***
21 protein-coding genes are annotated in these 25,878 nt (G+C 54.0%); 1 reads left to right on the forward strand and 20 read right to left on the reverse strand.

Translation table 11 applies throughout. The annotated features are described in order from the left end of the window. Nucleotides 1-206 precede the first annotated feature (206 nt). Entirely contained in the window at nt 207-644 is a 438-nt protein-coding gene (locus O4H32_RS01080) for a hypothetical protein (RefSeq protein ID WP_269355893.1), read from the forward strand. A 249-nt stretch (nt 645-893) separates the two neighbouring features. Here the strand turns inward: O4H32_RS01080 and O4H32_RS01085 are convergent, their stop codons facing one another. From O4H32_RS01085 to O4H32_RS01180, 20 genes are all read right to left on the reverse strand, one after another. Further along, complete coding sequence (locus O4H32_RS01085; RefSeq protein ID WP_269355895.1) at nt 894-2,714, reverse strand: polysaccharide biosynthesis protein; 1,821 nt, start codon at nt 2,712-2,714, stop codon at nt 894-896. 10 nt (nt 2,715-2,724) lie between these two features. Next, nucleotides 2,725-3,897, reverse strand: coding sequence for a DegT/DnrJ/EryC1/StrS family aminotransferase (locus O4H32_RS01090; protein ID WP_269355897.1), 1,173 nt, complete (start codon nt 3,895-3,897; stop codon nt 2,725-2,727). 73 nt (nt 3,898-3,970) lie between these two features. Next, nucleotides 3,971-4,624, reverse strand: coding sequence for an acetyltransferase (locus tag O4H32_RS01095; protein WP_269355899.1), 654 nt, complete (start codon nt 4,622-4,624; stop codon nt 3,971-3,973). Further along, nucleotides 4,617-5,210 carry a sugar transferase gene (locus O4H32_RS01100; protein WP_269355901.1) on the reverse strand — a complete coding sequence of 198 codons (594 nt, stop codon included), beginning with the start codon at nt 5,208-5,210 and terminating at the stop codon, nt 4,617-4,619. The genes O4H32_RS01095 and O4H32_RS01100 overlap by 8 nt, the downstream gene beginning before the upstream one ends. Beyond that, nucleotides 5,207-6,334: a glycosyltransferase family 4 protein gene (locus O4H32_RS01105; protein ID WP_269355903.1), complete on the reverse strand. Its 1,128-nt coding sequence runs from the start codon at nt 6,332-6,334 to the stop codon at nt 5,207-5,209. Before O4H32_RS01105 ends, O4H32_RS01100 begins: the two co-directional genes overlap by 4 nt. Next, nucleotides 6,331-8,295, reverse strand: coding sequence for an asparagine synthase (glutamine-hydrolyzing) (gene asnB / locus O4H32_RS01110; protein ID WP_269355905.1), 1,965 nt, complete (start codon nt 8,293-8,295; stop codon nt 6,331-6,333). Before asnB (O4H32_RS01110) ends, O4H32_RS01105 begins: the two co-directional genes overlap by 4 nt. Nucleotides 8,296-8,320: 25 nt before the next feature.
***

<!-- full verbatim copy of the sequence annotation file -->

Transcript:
21 protein-coding genes are annotated in these 25,878 nt (G+C 54.0%); 1 reads left to right on the forward strand and 20 read right to left on the reverse strand.

Translation table 11 applies throughout. The annotated features are described in order from the left end of the window. Nucleotides 1-206 precede the first annotated feature (206 nt). Entirely contained in the window at nt 207-644 is a 438-nt protein-coding gene (locus O4H32_RS01080) for a hypothetical protein (RefSeq protein ID WP_269355893.1), read from the forward strand. A 249-nt stretch (nt 645-893) separates the two neighbouring features. Here the strand turns inward: O4H32_RS01080 and O4H32_RS01085 are convergent, their stop codons facing one another. From O4H32_RS01085 to O4H32_RS01180, 20 genes are all read right to left on the reverse strand, one after another. Further along, complete coding sequence (locus O4H32_RS01085; RefSeq protein ID WP_269355895.1) at nt 894-2,714, reverse strand: polysaccharide biosynthesis protein; 1,821 nt, start codon at nt 2,712-2,714, stop codon at nt 894-896. 10 nt (nt 2,715-2,724) lie between these two features. Next, nucleotides 2,725-3,897, reverse strand: coding sequence for a DegT/DnrJ/EryC1/StrS family aminotransferase (locus O4H32_RS01090; protein ID WP_269355897.1), 1,173 nt, complete (start codon nt 3,895-3,897; stop codon nt 2,725-2,727). 73 nt (nt 3,898-3,970) lie between these two features. Next, nucleotides 3,971-4,624, reverse strand: coding sequence for an acetyltransferase (locus tag O4H32_RS01095; protein WP_269355899.1), 654 nt, complete (start codon nt 4,622-4,624; stop codon nt 3,971-3,973). Further along, nucleotides 4,617-5,210 carry a sugar transferase gene (locus O4H32_RS01100; protein WP_269355901.1) on the reverse strand — a complete coding sequence of 198 codons (594 nt, stop codon included), beginning with the start codon at nt 5,208-5,210 and terminating at the stop codon, nt 4,617-4,619. The genes O4H32_RS01095 and O4H32_RS01100 overlap by 8 nt, the downstream gene beginning before the upstream one ends. Beyond that, nucleotides 5,207-6,334: a glycosyltransferase family 4 protein gene (locus O4H32_RS01105; protein ID WP_269355903.1), complete on the reverse strand. Its 1,128-nt coding sequence runs from the start codon at nt 6,332-6,334 to the stop codon at nt 5,207-5,209. Before O4H32_RS01105 ends, O4H32_RS01100 begins: the two co-directional genes overlap by 4 nt. Next, nucleotides 6,331-8,295, reverse strand: coding sequence for an asparagine synthase (glutamine-hydrolyzing) (gene asnB / locus O4H32_RS01110; protein ID WP_269355905.1), 1,965 nt, complete (start codon nt 8,293-8,295; stop codon nt 6,331-6,333). Before asnB (O4H32_RS01110) ends, O4H32_RS01105 begins: the two co-directional genes overlap by 4 nt. Nucleotides 8,296-8,320: 25 nt before the next feature.